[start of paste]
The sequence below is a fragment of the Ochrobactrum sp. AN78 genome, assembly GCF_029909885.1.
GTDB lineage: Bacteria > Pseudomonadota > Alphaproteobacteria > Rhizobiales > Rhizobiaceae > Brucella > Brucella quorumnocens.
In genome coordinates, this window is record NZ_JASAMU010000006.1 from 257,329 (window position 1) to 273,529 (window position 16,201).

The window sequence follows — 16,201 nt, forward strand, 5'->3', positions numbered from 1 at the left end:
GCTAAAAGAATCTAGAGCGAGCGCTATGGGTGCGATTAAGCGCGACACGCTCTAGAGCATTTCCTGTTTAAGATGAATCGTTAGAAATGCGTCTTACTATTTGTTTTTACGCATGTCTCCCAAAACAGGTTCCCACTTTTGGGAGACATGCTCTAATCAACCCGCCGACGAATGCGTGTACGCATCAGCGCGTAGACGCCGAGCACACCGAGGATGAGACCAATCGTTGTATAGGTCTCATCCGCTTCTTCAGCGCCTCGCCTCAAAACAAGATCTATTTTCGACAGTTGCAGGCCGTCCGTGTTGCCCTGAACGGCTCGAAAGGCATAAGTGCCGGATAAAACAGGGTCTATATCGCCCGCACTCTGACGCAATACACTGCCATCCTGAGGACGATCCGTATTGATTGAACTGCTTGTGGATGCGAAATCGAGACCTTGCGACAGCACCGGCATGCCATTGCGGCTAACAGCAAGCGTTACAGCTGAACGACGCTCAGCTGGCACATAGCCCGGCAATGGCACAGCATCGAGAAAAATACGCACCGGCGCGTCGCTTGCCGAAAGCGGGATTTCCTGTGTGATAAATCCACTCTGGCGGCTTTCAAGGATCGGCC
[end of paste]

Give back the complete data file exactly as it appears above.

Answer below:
The sequence below is a fragment of the Ochrobactrum sp. AN78 genome, assembly GCF_029909885.1.
GTDB lineage: Bacteria > Pseudomonadota > Alphaproteobacteria > Rhizobiales > Rhizobiaceae > Brucella > Brucella quorumnocens.
In genome coordinates, this window is record NZ_JASAMU010000006.1 from 257,329 (window position 1) to 273,529 (window position 16,201).

The window sequence follows — 16,201 nt, forward strand, 5'->3', positions numbered from 1 at the left end:
GCTAAAAGAATCTAGAGCGAGCGCTATGGGTGCGATTAAGCGCGACACGCTCTAGAGCATTTCCTGTTTAAGATGAATCGTTAGAAATGCGTCTTACTATTTGTTTTTACGCATGTCTCCCAAAACAGGTTCCCACTTTTGGGAGACATGCTCTAATCAACCCGCCGACGAATGCGTGTACGCATCAGCGCGTAGACGCCGAGCACACCGAGGATGAGACCAATCGTTGTATAGGTCTCATCCGCTTCTTCAGCGCCTCGCCTCAAAACAAGATCTATTTTCGACAGTTGCAGGCCGTCCGTGTTGCCCTGAACGGCTCGAAAGGCATAAGTGCCGGATAAAACAGGGTCTATATCGCCCGCACTCTGACGCAATACACTGCCATCCTGAGGACGATCCGTATTGATTGAACTGCTTGTGGATGCGAAATCGAGACCTTGCGACAGCACCGGCATGCCATTGCGGCTAACAGCAAGCGTTACAGCTGAACGACGCTCAGCTGGCACATAGCCCGGCAATGGCACAGCATCGAGAAAAATACGCACCGGCGCGTCGCTTGCCGAAAGCGGGATTTCCTGTGTGATAAATCCACTCTGGCGGCTTTCAAGGATCGGCC